I shouldn’t have called…

on

Yes, I know that – but I’m tired.  I’m getting ahead of myself, let’s step back.

Two weeks ago we were outside for worship.  It was hot, but it was also extremely humid so that the basement wasn’t an option.  Not more than five minutes before worship began a gentlman came up to me wanting to know, “Why on earth we are outside?”  I’ve dealt with this gentleman before, he’s a bit rough around the edges (to say the least) so I just told him, “We’re out here, because this is where we are today.”  He got indignant, “Well who makes these decisions?  Who thought it would be a good idea to be outside today, it’s hot!”  I said, “I do, and this is where we are.”  I put my hand on his shoulder and said, “Look if you don’t want to be outside, go home and enjoy the air conditioning – you don’t have to be here.”  Well, he stayed, and complained to anyone within ear-shot.  After the offering, making sure he was over-heard, he took off.  One of the families who has tried to befriend this gentleman over the years (and the last people he complained to), was a wonderful encouragement to me after worship and a following picnic, “I was good to be out here today.”  Sue, I know you probably won’t read this, but may God bless you for your well-timed kind words (which are a habit of yours for just about everyone who crosses your path).

This past Sunday this same gentleman shows up an hour before worship (no Sunday school during the summer).  He never shows up early, ever.  I wave and say, “Hi” a couple of times.  No response.  He goes inside, and then comes out.  I wave again, nothing.  He drops his offering into the offering plate and turns to walk away.  I say, “Hi” again, this time into the microphone.  No response.

This morning get a call on the answering machine with an irate man with whom I’ve had run-ins before.  He claims to be a neighbor, but I’m not sure exactly where he’s supposed to live.  He says he saw this man wandering around and I had “no right to treat him that way.”  Second he says that I treat old people meanly.  Third, he says he doesn’t care for me much personally.

Well, I know he saw nothing because I know all the neighbors who have a visual of our worship area – so I know that his claim to have personally seen something is (in all likelyhood) a lie.  Second, I’m so tired of the “treat old people” meanly accusation.  I really am.  My most favorite human-being on the planet was my “PopPop,” who taught me more about living than anyone on the planet.  There are older people people in Central who I will gladly defer to, and have a deep respect for.  If anything, I expect more from older people because of my past history with my PopPop and the fact that they’ve been trying to follow Jesus longer.  I guess some older folks think this means I don’t like them, because I try to hold them to the ideals they claim to have – rather than give them what they want.  But this does not mean, “I don’t like old people.”  Frankly, that accusation hurts deeper than anyone could possibly know – attacking the relationship I had with a man I adored.  Good grief, after his death I kept PopPop’s picture as my desktop wallpaper for over a year.  I needed to see him – when I finally changed wallpapers, it was a difficult moment.  Kind of my final good-bye.  I think it’s a testimony to my love for him that whenever someone is raised up to strike a deep blow in my heart that’s where they go – but, oh, it hurts.  It hurts.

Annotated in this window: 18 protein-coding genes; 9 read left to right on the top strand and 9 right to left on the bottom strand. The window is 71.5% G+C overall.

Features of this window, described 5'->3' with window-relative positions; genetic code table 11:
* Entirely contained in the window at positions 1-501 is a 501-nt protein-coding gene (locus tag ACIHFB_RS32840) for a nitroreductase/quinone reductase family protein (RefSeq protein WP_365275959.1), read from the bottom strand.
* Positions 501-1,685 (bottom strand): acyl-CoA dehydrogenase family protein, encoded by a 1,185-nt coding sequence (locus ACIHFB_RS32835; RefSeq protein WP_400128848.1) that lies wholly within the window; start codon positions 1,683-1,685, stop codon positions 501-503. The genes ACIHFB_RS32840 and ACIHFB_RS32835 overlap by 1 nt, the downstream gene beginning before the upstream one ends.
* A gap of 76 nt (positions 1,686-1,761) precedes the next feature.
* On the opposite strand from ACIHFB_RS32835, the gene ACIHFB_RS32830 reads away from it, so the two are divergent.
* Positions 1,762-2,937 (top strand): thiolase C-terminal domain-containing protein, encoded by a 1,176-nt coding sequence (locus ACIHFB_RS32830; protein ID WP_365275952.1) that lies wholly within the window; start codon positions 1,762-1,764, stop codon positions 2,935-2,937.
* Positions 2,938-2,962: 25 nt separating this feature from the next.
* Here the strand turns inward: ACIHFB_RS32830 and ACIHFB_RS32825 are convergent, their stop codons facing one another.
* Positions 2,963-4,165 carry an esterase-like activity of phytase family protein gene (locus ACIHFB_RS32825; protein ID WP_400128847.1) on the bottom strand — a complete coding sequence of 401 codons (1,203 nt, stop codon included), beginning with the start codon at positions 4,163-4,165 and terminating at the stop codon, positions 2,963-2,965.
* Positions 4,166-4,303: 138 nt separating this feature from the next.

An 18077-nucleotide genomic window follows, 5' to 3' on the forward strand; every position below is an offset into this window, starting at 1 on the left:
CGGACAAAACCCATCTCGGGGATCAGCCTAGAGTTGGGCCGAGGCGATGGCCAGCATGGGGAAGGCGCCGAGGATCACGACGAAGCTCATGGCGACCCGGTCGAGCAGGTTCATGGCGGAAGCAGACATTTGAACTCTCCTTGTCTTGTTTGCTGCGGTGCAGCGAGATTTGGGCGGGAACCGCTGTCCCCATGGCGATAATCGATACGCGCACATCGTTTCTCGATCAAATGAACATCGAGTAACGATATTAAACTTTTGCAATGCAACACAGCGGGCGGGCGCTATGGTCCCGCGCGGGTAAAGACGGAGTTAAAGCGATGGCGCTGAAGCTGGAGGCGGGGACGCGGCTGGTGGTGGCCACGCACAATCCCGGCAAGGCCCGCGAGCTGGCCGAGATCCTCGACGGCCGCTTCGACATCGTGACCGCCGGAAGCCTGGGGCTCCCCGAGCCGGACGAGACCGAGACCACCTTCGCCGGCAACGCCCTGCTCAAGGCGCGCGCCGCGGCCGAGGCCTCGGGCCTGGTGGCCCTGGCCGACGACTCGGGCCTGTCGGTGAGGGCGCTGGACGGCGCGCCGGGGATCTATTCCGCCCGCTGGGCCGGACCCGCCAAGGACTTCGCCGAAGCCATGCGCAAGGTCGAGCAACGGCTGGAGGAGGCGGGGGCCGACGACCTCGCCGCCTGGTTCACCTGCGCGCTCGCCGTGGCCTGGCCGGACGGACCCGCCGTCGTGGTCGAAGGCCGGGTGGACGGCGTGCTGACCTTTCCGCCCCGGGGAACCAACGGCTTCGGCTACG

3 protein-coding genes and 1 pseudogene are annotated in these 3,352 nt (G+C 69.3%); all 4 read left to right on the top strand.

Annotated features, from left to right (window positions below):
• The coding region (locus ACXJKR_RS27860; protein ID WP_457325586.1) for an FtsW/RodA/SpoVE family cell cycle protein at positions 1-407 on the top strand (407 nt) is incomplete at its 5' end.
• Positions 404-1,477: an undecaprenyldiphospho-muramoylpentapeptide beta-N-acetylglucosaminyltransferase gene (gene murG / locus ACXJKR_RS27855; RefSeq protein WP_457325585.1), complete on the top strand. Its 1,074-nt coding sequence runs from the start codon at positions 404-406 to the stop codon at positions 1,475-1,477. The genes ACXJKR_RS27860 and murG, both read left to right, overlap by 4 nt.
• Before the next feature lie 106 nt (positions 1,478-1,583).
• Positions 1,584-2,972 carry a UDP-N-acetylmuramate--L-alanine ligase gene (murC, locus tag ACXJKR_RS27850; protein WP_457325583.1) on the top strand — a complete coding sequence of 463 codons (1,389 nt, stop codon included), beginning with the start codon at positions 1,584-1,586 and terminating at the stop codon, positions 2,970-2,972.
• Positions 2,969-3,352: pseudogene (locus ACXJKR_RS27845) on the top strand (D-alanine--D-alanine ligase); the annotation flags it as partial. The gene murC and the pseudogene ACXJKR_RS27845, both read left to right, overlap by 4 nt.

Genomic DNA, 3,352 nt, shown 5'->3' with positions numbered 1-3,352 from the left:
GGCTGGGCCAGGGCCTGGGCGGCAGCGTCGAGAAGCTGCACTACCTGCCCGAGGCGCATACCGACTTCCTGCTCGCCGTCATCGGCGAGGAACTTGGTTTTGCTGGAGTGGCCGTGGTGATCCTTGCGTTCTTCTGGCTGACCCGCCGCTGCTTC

So I shouldn’t have called.  You never deal with a proxy – ever.  It’s one of the first rules of conflict, and one that never has pretty results when broken.  That I called back is a big sign that I’m stretching too thin – I’ve put off my vacation too long and allowing too much to interfere with my self-care because of it.  I just couldn’t keep myself from calling, and I should have.  The results from the call were predictable:

  • I’m not interested in the gentleman who complained, I just want his money.
  • “The neighbors and people in the Church say you don’t like old people.”
  • You’re not a real man of God, you shouldn’t have a full-time church.  You should leave.

I knew this was going to happen even before I called, it’s part of the destructive cycle that I called at all.  I encouraged the very cycle I strive to break here.  I forgot when when you confront proxies who like to lob grenades they just laugh and detonate a bomb in your face.  I screwed up – and now I feel pretty dang worthless.  For the last couple of weeks I feel like my life was being sucked out of me, now I’m flapping around like a uninflated balloon.

Sometimes, pastoring sucks.  I’ll have to dig out that number and apologize for calling that gentleman at all – and losing my temper.  Sigh.  Do I really have to wait until Sunday to get away?

4 Comments

  1. Erik says:

    sorry man, hope and pray things smooth as pleasantly as they can.

  2. wezlo says:

    Update: I called this gentleman, he called me back. Folks, repentance and forgiveness do far more good for our souls and the Kingdom than all the “righteous anger” in the world combined.

  3. metallurge says:

    Yep to the repentance and forgiveness. I can really tell how hurt you are/were. Sorry is the best I can come up with, and it’s pretty inadequate. Did you know what you were getting into when you signed up to become a pastor?

  4. mel says:

    *Flying Leap Bear Hug*

    It’s alright! or at least it will be!

    It could have been worse (I know, not helpful but that’s about all I can say that won’t sound too dumb.)

Comments are closed.